Pollination is a powerful force across the globe! But even locally, we benefit substantially. Many gardeners and homesteaders install beehives specifically to boost the local harvest. In many cases, this is done to brighten the garden with healthy, quickly-populating flowers. Fruits and trees benefit too and the impact can be very clear.
Many gardeners choose and plant flowers to bloom across the seasons. This can help our bees, since the staggered access to blooming flowers through the spring, summer and fall extends the periods during which they can collect nectar and pollen.
The time when bees have access to abundant sources of nearby nectar and can therefore produce the greatest volume of honey is called the honey flow. It is something beekeepers consider carefully as they plan their gardens.
The honey flow is about the ability of bees to complete the creation of honey, so it also about the weather being sufficiently accommodating to allow them to visit nearby flowers and collect nectar.
Homesteaders, in particular, can benefit from the power of bees. This varies according to whether the fruits can also take advantage of wind pollination but, for those that cannot, the increase in yield from pollination by bees can be miraculous.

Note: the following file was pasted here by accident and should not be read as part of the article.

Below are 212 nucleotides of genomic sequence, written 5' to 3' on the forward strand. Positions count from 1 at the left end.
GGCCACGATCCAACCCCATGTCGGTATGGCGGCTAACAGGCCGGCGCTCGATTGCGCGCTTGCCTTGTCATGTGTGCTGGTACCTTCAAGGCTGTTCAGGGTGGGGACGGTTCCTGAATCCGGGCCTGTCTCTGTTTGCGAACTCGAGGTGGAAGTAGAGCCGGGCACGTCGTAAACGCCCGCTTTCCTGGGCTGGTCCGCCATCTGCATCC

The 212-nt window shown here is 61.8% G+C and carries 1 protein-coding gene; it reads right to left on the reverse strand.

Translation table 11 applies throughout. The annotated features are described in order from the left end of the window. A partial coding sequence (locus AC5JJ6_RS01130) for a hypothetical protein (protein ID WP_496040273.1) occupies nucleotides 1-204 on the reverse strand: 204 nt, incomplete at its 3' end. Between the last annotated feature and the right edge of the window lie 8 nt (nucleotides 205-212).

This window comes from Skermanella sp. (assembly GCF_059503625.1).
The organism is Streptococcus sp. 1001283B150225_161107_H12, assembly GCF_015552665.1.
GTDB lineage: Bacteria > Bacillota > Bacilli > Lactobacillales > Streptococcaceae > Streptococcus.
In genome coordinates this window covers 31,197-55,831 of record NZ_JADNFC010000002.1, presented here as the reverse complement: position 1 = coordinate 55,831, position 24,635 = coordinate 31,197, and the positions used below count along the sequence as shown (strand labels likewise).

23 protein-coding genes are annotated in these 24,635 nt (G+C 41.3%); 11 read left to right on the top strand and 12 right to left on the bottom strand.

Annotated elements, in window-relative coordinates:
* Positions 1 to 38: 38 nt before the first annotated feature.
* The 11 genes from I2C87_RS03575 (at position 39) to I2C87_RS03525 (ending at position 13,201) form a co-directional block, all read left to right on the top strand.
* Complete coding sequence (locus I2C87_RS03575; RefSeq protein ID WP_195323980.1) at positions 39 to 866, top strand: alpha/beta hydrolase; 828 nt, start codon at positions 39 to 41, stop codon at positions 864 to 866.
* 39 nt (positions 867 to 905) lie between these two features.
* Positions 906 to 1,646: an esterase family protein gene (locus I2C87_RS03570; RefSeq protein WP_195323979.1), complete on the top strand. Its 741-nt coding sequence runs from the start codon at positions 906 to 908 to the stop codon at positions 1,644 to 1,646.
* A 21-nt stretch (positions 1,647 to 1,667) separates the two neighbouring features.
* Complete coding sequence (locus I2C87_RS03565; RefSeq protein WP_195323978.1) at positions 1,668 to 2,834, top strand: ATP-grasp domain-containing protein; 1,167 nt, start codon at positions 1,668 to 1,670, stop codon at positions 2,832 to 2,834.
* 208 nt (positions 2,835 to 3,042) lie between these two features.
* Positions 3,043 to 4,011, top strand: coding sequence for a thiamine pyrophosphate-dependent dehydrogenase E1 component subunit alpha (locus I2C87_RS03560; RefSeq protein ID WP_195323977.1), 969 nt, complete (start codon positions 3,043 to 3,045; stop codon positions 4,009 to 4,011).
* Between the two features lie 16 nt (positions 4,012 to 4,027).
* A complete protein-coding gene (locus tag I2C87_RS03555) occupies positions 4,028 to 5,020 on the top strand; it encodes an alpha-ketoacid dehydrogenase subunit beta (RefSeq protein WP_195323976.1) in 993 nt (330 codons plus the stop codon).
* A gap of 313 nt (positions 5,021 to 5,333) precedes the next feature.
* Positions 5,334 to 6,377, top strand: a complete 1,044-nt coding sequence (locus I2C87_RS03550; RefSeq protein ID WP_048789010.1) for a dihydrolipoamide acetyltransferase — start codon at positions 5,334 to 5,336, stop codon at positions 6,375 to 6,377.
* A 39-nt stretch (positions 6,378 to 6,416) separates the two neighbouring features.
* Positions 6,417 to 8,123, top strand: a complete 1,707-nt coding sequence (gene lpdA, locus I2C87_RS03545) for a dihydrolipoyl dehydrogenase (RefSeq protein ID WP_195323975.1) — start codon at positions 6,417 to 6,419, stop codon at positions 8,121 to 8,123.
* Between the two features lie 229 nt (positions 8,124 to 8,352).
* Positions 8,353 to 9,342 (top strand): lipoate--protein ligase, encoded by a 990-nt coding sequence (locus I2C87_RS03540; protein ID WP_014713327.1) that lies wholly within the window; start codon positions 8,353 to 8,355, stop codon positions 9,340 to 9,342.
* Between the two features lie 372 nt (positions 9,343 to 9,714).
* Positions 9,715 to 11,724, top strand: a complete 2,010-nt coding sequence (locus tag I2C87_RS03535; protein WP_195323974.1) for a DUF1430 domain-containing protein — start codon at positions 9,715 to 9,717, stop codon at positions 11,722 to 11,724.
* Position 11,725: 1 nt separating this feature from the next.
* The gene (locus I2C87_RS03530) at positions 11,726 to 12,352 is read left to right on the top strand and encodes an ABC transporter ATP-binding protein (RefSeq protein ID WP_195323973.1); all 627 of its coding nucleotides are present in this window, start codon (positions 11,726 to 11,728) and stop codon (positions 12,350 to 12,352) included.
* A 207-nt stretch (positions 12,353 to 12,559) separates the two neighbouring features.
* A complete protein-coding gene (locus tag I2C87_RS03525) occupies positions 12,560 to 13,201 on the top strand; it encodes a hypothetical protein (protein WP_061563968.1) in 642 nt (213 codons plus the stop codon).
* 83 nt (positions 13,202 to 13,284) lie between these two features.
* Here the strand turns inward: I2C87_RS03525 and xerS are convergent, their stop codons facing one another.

It is not uncommon to see yields from an orchard grow by 50%, 60%, 70% or more when a beehive or two are installed.
Aside from their pollination benefits, there is a more direct "output" from the honey bee - beautiful honey. For most hobbyist beekeepers, this is a bonus - a reward beyond the pure fascination of keeping bees. But it is clearly one of the more enjoyable aspects of beekeeping to taste pure, delicious honey made from the hard work of tens of thousands of bees.
Bees collaborate in amazing ways for this purpose. Each individual worker bee has the "capacity" to produce a whopping 1/12th tablespoon of honey, during her entire life! In isolation, that wouldn't cover half our toast! But when this level of production scales to 60,000 or more bees in a single hive, the volume of honey can be a sight to behold.
The characteristics of that honey - its color, viscosity and taste - depend on many factors, but a primary influence are the flowers visited by our bees. The number of flowers necessary to produce honey is also difficult to believe. To produce a pound of honey requires in the order of 2 million visits to flowers! Just think about that for a second - two million trips to flowers, by many thousands of bees, to make that single jar of honey you enjoy over the breakfast table.